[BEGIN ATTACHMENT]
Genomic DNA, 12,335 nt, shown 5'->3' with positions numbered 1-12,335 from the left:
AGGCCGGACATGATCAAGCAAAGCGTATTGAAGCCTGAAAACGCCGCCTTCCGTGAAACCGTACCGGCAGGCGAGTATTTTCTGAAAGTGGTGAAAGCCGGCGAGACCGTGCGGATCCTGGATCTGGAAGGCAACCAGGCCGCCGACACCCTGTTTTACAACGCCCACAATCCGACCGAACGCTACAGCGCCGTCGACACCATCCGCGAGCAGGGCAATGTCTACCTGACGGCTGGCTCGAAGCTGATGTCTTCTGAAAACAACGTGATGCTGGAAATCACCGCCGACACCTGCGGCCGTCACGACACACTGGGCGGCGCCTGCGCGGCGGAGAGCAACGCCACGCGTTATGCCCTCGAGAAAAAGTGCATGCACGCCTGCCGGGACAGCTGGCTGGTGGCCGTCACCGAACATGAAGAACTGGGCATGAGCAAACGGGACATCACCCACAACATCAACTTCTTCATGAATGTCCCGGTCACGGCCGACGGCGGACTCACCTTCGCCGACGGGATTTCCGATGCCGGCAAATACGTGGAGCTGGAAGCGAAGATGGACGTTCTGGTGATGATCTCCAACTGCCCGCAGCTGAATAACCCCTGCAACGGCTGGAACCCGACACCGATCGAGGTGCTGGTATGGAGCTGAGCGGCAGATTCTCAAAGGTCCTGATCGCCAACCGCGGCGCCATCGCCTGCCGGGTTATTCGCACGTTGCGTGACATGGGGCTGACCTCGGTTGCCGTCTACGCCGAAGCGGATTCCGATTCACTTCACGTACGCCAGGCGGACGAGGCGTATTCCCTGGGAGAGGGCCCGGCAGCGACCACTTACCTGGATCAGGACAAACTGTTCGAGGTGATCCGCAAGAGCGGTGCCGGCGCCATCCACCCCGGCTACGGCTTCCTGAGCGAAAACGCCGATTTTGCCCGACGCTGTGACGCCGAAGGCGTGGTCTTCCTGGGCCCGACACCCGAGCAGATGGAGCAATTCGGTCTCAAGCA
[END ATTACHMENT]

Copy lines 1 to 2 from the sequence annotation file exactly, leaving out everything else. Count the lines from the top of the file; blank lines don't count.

Genomic DNA, 12,335 nt, shown 5'->3' with positions numbered 1-12,335 from the left:
AGGCCGGACATGATCAAGCAAAGCGTATTGAAGCCTGAAAACGCCGCCTTCCGTGAAACCGTACCGGCAGGCGAGTATTTTCTGAAAGTGGTGAAAGCCGGCGAGACCGTGCGGATCCTGGATCTGGAAGGCAACCAGGCCGCCGACACCCTGTTTTACAACGCCCACAATCCGACCGAACGCTACAGCGCCGTCGACACCATCCGCGAGCAGGGCAATGTCTACCTGACGGCTGGCTCGAAGCTGATGTCTTCTGAAAACAACGTGATGCTGGAAATCACCGCCGACACCTGCGGCCGTCACGACACACTGGGCGGCGCCTGCGCGGCGGAGAGCAACGCCACGCGTTATGCCCTCGAGAAAAAGTGCATGCACGCCTGCCGGGACAGCTGGCTGGTGGCCGTCACCGAACATGAAGAACTGGGCATGAGCAAACGGGACATCACCCACAACATCAACTTCTTCATGAATGTCCCGGTCACGGCCGACGGCGGACTCACCTTCGCCGACGGGATTTCCGATGCCGGCAAATACGTGGAGCTGGAAGCGAAGATGGACGTTCTGGTGATGATCTCCAACTGCCCGCAGCTGAATAACCCCTGCAACGGCTGGAACCCGACACCGATCGAGGTGCTGGTATGGAGCTGAGCGGCAGATTCTCAAAGGTCCTGATCGCCAACCGCGGCGCCATCGCCTGCCGGGTTATTCGCACGTTGCGTGACATGGGGCTGACCTCGGTTGCCGTCTACGCCGAAGCGGATTCCGATTCACTTCACGTACGCCAGGCGGACGAGGCGTATTCCCTGGGAGAGGGCCCGGCAGCGACCACTTACCTGGATCAGGACAAACTGTTCGAGGTGATCCGCAAGAGCGGTGCCGGCGCCATCCACCCCGGCTACGGCTTCCTGAGCGAAAACGCCGATTTTGCCCGACGCTGTGACGCCGAAGGCGTGGTCTTCCTGGGCCCGACACCCGAGCAGATGGAGCAATTCGGTCTCAAGCA